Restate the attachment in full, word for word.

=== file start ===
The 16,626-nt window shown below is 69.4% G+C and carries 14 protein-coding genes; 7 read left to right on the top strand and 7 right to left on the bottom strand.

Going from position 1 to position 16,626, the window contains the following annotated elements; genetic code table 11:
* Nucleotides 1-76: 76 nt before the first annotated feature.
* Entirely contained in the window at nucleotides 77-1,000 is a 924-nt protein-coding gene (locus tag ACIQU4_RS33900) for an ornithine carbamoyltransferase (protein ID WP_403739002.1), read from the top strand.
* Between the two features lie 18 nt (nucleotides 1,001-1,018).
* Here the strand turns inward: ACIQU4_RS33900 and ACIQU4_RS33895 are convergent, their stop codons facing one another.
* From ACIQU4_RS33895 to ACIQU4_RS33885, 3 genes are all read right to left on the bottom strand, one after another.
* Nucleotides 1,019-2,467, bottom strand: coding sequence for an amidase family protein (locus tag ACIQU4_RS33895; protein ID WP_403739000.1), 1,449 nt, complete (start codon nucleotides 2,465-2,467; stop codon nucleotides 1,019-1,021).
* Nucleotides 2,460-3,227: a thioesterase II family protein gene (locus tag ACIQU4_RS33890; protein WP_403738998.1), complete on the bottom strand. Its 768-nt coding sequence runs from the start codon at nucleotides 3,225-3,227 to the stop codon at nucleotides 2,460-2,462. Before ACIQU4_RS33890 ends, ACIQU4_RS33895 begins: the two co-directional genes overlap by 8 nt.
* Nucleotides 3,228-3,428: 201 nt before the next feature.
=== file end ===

The 16,626-nt window shown below is 69.4% G+C and carries 14 protein-coding genes; 7 read left to right on the top strand and 7 right to left on the bottom strand.

Going from position 1 to position 16,626, the window contains the following annotated elements; genetic code table 11:
* Nucleotides 1-76: 76 nt before the first annotated feature.
* Entirely contained in the window at nucleotides 77-1,000 is a 924-nt protein-coding gene (locus tag ACIQU4_RS33900) for an ornithine carbamoyltransferase (protein ID WP_403739002.1), read from the top strand.
* Between the two features lie 18 nt (nucleotides 1,001-1,018).
* Here the strand turns inward: ACIQU4_RS33900 and ACIQU4_RS33895 are convergent, their stop codons facing one another.
* From ACIQU4_RS33895 to ACIQU4_RS33885, 3 genes are all read right to left on the bottom strand, one after another.
* Nucleotides 1,019-2,467, bottom strand: coding sequence for an amidase family protein (locus tag ACIQU4_RS33895; protein ID WP_403739000.1), 1,449 nt, complete (start codon nucleotides 2,465-2,467; stop codon nucleotides 1,019-1,021).
* Nucleotides 2,460-3,227: a thioesterase II family protein gene (locus tag ACIQU4_RS33890; protein WP_403738998.1), complete on the bottom strand. Its 768-nt coding sequence runs from the start codon at nucleotides 3,225-3,227 to the stop codon at nucleotides 2,460-2,462. Before ACIQU4_RS33890 ends, ACIQU4_RS33895 begins: the two co-directional genes overlap by 8 nt.
* Nucleotides 3,228-3,428: 201 nt before the next feature.